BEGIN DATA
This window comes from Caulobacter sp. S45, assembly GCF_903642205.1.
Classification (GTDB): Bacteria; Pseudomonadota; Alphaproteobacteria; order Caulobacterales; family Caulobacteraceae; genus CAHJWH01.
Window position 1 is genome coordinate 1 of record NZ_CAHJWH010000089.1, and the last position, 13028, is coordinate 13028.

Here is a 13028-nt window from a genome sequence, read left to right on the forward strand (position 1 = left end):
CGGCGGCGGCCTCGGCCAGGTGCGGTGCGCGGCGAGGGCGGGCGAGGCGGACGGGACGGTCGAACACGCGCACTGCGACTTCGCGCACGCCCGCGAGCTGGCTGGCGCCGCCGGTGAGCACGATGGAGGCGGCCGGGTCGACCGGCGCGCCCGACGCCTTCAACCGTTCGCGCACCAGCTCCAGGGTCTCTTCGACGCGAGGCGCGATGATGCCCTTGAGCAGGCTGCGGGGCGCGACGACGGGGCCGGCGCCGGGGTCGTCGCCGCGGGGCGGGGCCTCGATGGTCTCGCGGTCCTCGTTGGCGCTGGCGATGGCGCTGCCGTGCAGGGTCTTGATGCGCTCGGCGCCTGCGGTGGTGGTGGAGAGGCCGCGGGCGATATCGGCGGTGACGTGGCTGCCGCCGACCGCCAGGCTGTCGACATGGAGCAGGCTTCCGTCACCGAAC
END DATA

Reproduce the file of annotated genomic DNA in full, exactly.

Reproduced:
This window comes from Caulobacter sp. S45, assembly GCF_903642205.1.
Classification (GTDB): Bacteria; Pseudomonadota; Alphaproteobacteria; order Caulobacterales; family Caulobacteraceae; genus CAHJWH01.
Window position 1 is genome coordinate 1 of record NZ_CAHJWH010000089.1, and the last position, 13028, is coordinate 13028.

Here is a 13028-nt window from a genome sequence, read left to right on the forward strand (position 1 = left end):
CGGCGGCGGCCTCGGCCAGGTGCGGTGCGCGGCGAGGGCGGGCGAGGCGGACGGGACGGTCGAACACGCGCACTGCGACTTCGCGCACGCCCGCGAGCTGGCTGGCGCCGCCGGTGAGCACGATGGAGGCGGCCGGGTCGACCGGCGCGCCCGACGCCTTCAACCGTTCGCGCACCAGCTCCAGGGTCTCTTCGACGCGAGGCGCGATGATGCCCTTGAGCAGGCTGCGGGGCGCGACGACGGGGCCGGCGCCGGGGTCGTCGCCGCGGGGCGGGGCCTCGATGGTCTCGCGGTCCTCGTTGGCGCTGGCGATGGCGCTGCCGTGCAGGGTCTTGATGCGCTCGGCGCCTGCGGTGGTGGTGGAGAGGCCGCGGGCGATATCGGCGGTGACGTGGCTGCCGCCGACCGCCAGGCTGTCGACATGGAGCAGGCTTCCGTCACCGAAC